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WASHINGTON — In addition to articles already covered by Native News Online, here is a roundup of other news released from Washington, D.C. that impacts Indian Country during the past week.

Senate Committee on Indian Affairs Hosts “Public Safety in Native Communities” Roundtable

The Senate Committee on Indian Affairs hosted a roundtable on safety in Native communities. The main topic of discussion was understanding how effectively the Departments of the Interior and Justice and representatives from tribes and Native organizations are working together to strengthen public safety. 

In particular, the Violence Against Women Act (VAWA) 2022, the Not Invisible Act and Savannah's Act, and the necessary aid to fully implement these pieces of legislation were discussed. These were all created to help provide the tools and resources needed for Native communities to keep people safe and provide justice for victims and their families.  

The roundtable panelists included many prominent figures in Indian Country: 

  • Tracy Canard Goodluck, Senior Advisor, Office of the Assistant Secretary-Indian Affairs, U.S. Department of the Interior, Washington, D.C.
  • Jason O’Neal, Director, Bureau of Indian Affairs - Office of Justice Services, U.S. Department of the Interior, Washington, D.C.
  • Robert E. Chapman, Acting Director, Community Oriented Policing Services, U.S. Department of Justice, Washington, D.C.
  • The Honorable Eugena Charles-Newton, Chairwoman, Law and Order Committee, Navajo Nation Council, Shiprock, NM
  • Mark Kawika Patterson, Chair, Hawai‘i State Correctional Systems Oversight Commission and Administrator, Hawaii Youth Correctional Facility, Honolulu, HI
  • Michael Ford, Chief of Police, Reno-Sparks Indian Colony, Reno, NV
  • Lucy Rain Simpson, Executive Director, National Indigenous Women’s Resource Center, Lame Deer, MT
  • Nikki Borchardt Campbell, Executive Director, National American Indian Court Judges Association, Boulder, CO
  • Alex Cleghorn, Sr. Legal and Policy Director, Alaska Native Justice Center, Anchorage, AK

Click here to watch Vice Chairman Murkowski’s opening remarks and questions to panelists.

Boundary Waters and Joint Hearing on the Bureau of Indian Education to be held on Tuesday

The Natural Resources Committee is holding two live streamed events next week. Both events will be held Tuesday, May 24, 2022

The first live stream, held by the Subcommittee for Indigenous Peoples of the United States, will start at 12:00 p.m. Eastern Time. Led by Chair Teresa Leger Fernández, a joint oversight hearing led with the Committee on Education on Labor, Subcommittee on Early Childhood, Elementary, and Secondary Education. It is titled “Examining the Policies and Priorities of the Bureau of Indian Education”.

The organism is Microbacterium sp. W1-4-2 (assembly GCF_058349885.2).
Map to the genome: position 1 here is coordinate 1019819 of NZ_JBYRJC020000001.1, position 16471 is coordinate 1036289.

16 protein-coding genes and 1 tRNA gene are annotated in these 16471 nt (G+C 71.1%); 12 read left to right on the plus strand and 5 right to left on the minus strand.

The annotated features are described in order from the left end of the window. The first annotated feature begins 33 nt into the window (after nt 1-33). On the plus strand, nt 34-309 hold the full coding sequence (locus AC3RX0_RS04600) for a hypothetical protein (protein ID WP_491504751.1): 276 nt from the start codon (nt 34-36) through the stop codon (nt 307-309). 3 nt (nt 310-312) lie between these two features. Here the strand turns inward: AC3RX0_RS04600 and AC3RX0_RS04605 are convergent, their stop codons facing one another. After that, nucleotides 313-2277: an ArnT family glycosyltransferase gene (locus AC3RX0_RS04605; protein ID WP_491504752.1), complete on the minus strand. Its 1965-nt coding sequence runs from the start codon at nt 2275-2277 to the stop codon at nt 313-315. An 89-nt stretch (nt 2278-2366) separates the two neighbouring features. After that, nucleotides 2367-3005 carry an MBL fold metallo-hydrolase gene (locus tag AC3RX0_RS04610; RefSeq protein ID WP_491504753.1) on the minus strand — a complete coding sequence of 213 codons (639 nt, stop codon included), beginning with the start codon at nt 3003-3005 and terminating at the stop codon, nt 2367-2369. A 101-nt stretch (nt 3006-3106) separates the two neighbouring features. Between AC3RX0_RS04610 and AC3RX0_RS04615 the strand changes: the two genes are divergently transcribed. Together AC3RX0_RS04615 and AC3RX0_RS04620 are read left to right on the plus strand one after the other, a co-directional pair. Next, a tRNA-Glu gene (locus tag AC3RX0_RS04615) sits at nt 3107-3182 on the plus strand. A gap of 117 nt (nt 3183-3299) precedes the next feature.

Watch the livestream live here.

The second live stream will be held at 2:00 p.m. Eastern Time. The Subcommittee on Energy and Mineral Resources is to hold a legislative hearing on H.R. 2794. It will be led by Chair Alan Lowenthal. 

H.R.2794, or the Boundary Waters Wilderness Protection and Pollution Prevention Act, would provide for the protection fo the Boundary Waters Canoe Area Wilderness and interconnected Federal lands and waters, including Voyageurs National Park, within the Rainy River Watershed in Minnesota. 

Watch this livestream here.  

Neely Bardwell (descendant of the Little Traverse Bay Bands of Odawa Indians), a Michigan State University student who is interning with Native News Online, contributed to these briefs.

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You’re reading the first draft of history. 

November is  Native American Heritage Month in the United States. We feel like every month — and every day — is a reason for celebrating Native Americans and our heritage. That’s what we try to do here at Native News Online, with stories each day that celebrate, inform and uplift American Indian and Alaska Native people. Over the past year or so, we have been especially busy with three important reporting projects that are having an impact across Indian Country:

  • Indian Boarding Schools. We’ve reported and published more than 150 stories and special live stream video events to help shine a light on the dark era of boarding schools — and help create momentum for change.
  • Native Health Desk. Launched in January, this reporting initiative was created to heighten awareness of Native American health inequities and spotlight pockets of progress in Indian Country. So far we’ve reported and published nearly 120 stories and launched a monthly health newsletter that reaches more than 23,000 readers.  
  • Native Bidaske. In March, we launched this live stream interview program to highlight the work of Native Americans who are making news and leading change in Indian Country.  We have hosted guests from the federal government and Native rights advocates as well as Indigenous actors, comedians, journalists and models.   

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